Tom’s Top 5’s: Albums of 1965

There’s plenty popular music I like, even love, from 1964 and earlier – Sam Cooke, early Beatles, early Dylan, Buddy Holly. But 1965 is the year when I really start paying attention. It was the year that rock n’ roll really started moving, as a genre, beyond love songs and teenage rebellion and blossoming into a true art form. It was the year Dylan went electric, the year Paul McCartney wrote “Yesterday,” the year that the Byrds invented folk rock – the beginning of the Golden Age of Rock & Roll. And so it is with 1965 that I kick off my “Top 5 Albums of Such-and-Such a Year” series.


Mr. Tambourine Man

There are few things that conjure the 60s more quickly to my mind than those jangling guitars. I’m of the opinion that the Byrds made better songs than albums. But when an album contains “Mr. Tambourine Man,” “The Bells of Rhymney,” “I’ll Feel a Whole Lot Better,” “All I Really Want to Do,” and “Chimes of Freedom Flashing,” it becomes great by default.

4. WHIPPED CREAM & OTHER DELIGHTS (Herb Alpert & the Tijuana Brass)

Whipped Cream & Other Delights

I have a serious, inexplicable weak spot for 60s lounge music. And if you’re going to go for 60s lounge music, might as well go for the best. “A Taste of Honey” was the big hit; the title track is the big winner for me, the archetypal game show theme; but really, if Herb Alpert is your bag, it doesn’t get better than this.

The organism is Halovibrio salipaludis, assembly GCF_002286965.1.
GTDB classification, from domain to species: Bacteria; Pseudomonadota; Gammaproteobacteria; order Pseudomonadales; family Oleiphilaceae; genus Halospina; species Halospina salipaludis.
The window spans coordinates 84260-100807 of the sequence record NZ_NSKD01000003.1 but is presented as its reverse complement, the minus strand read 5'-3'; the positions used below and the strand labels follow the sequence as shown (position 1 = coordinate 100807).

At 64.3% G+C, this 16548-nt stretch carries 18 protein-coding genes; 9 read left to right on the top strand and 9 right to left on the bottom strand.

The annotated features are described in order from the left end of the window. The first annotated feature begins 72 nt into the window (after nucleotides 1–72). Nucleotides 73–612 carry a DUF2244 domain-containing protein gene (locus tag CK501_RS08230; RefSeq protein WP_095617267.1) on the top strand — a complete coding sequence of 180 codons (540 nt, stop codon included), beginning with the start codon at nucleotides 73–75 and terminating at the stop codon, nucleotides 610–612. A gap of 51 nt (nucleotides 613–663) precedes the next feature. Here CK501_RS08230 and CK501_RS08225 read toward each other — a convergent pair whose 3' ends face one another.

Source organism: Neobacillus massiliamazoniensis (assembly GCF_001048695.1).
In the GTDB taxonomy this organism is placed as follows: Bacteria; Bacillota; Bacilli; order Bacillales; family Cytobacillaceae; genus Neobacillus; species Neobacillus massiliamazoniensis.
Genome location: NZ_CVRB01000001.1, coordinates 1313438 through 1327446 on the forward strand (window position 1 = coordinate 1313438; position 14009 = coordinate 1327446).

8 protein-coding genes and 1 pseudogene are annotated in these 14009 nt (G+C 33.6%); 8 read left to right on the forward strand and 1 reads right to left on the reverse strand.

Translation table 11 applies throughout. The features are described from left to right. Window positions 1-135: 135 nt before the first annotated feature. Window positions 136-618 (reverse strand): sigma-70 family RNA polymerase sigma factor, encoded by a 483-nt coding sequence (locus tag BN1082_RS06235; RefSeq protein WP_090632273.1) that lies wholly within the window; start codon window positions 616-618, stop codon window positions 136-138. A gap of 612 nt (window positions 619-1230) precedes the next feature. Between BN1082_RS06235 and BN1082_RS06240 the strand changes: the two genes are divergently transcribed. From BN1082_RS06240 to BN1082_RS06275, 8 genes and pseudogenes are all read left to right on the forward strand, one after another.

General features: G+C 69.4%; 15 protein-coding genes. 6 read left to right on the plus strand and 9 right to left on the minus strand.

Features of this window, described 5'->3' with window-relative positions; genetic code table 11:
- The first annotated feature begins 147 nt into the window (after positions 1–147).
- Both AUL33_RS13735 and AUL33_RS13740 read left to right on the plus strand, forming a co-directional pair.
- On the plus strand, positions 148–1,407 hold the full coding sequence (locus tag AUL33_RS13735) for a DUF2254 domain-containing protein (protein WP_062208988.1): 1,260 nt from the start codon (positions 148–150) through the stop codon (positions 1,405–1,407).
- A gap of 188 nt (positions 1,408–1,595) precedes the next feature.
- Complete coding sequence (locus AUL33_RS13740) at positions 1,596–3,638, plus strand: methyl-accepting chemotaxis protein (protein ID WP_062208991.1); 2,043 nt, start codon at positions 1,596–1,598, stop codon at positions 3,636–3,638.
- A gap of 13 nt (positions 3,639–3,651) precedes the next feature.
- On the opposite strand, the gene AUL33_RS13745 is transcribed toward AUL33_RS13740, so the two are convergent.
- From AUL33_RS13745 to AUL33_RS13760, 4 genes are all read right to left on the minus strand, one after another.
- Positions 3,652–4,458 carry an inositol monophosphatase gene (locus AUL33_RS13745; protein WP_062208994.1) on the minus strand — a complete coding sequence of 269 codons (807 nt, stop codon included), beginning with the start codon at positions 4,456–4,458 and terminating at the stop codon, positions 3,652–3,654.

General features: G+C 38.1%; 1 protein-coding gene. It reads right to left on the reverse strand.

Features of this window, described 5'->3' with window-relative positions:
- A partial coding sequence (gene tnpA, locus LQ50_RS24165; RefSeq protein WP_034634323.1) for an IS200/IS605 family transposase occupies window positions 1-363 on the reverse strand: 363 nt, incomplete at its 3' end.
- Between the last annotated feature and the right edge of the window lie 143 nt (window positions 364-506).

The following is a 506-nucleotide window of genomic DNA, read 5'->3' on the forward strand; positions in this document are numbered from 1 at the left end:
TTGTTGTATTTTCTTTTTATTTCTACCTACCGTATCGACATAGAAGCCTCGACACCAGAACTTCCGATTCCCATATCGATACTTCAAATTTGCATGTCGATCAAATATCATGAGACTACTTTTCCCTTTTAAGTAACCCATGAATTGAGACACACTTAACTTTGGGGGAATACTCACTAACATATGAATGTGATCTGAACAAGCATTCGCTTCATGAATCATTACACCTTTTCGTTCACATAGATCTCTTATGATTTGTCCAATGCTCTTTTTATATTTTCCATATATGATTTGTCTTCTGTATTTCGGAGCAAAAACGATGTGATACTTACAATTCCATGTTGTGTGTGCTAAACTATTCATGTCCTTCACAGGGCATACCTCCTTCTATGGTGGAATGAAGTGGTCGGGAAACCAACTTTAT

3. HELP! (The Beatles)


Help! is still packed with love songs, but the words are finally starting to match the music for sophistication. It isn’t on par with A Hard Day’s Night or Rubber Soul – it’s too much of a transitional record, with one foot in the Beatles’ teenie-bopper past and another in their revolutionary future. Just leave it to the Beatles to create a “transitional record” that still features several of the greatest songs ever recorded though.


Highway 61 Revisited

Sure, Dylan had already gone electric at Newport Folk and Side 1 of Bringing It All Back Home. But Highway 61 Revisited is where rock n’ roll changed forever. I can’t attest to what it must’ve sounded like to hear this for the first time back when it was released. I can only aver that almost fifty years later, the snare hit on “Like a Rolling Stone” still sounds, to borrow a phrase from Bruce Springsteen, like somebody kicking open the door to your mind.

1. RUBBER SOUL (The Beatles)

Rubber Soul

I can tell you that both “Nowhere Man” and “In My Life” are so perfect that I can barely hear them without weeping. I can tell you that “Norwegian Wood” remains the best use of sitar on a rock record. I can tell you that “You Won’t See Me” and “I’m Looking Through You” are forgotten (by the Beatles’ standards) gems. But really, the only thing you need to know about Rubber Soul is that when Brian Wilson heard it, he turned around and wrote Pet Sounds. No higher praise can be offered.

(Which provides us with a great segue to 1966, come to that…)

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